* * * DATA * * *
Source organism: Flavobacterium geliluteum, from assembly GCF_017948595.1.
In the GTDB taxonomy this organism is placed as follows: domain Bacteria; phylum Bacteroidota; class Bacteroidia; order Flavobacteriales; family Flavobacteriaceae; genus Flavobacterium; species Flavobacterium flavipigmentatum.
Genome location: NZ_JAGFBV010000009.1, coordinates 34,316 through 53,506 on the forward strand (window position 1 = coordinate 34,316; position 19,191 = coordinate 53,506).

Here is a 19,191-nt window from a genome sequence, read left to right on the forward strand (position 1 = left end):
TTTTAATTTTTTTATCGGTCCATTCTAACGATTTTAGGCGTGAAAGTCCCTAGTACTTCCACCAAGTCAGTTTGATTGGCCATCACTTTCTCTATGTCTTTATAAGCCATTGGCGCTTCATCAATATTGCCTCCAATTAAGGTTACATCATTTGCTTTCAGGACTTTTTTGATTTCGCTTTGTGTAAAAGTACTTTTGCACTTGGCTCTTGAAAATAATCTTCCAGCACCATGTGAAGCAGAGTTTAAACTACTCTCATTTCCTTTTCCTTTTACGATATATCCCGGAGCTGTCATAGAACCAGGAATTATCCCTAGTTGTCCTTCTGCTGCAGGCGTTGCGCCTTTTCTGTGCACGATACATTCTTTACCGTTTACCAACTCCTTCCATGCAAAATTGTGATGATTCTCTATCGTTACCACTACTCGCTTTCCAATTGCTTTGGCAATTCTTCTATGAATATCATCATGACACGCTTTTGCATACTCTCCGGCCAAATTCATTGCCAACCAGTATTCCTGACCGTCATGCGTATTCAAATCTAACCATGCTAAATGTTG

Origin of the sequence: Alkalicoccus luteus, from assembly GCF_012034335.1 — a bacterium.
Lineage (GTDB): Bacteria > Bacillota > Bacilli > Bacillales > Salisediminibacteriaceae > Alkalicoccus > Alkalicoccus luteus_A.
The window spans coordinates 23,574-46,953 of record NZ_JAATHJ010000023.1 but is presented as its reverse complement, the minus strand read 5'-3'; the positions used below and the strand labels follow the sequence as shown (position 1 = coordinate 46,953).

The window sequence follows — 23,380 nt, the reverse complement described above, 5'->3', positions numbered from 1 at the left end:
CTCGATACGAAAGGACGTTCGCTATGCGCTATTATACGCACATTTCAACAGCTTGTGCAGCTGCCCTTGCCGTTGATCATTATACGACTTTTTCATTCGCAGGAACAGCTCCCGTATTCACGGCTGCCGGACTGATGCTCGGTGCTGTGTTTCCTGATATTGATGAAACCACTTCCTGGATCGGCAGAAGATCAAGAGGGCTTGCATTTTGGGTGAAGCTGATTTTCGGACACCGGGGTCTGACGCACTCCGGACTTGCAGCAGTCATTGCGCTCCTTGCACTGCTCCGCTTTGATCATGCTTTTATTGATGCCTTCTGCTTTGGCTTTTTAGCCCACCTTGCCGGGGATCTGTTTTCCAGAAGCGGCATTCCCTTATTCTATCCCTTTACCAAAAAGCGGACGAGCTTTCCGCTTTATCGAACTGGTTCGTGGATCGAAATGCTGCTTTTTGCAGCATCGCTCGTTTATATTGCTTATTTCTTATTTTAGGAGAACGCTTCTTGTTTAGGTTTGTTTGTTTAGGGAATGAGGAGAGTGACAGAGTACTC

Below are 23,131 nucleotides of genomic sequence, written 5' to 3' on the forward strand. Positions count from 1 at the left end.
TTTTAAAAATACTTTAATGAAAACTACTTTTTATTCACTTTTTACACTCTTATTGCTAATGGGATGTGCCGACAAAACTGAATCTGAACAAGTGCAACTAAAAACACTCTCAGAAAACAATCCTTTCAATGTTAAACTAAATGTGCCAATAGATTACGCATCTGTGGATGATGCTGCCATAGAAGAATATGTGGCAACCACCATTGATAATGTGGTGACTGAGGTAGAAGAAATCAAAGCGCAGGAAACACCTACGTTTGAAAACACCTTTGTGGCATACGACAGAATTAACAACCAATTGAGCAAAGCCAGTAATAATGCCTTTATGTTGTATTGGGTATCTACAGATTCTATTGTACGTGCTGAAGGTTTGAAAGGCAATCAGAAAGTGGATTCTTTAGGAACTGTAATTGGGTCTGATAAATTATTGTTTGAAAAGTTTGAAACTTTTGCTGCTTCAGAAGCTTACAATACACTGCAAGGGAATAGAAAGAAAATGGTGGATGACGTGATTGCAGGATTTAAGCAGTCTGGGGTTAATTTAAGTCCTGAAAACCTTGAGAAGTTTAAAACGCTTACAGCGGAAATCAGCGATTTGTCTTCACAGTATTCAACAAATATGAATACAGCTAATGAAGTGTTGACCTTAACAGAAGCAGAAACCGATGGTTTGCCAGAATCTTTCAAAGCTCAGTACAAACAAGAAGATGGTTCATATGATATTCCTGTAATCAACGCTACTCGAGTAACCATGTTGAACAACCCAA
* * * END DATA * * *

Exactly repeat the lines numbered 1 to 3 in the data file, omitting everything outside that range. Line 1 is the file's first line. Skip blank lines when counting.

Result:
Source organism: Flavobacterium geliluteum, from assembly GCF_017948595.1.
In the GTDB taxonomy this organism is placed as follows: domain Bacteria; phylum Bacteroidota; class Bacteroidia; order Flavobacteriales; family Flavobacteriaceae; genus Flavobacterium; species Flavobacterium flavipigmentatum.
Genome location: NZ_JAGFBV010000009.1, coordinates 34,316 through 53,506 on the forward strand (window position 1 = coordinate 34,316; position 19,191 = coordinate 53,506).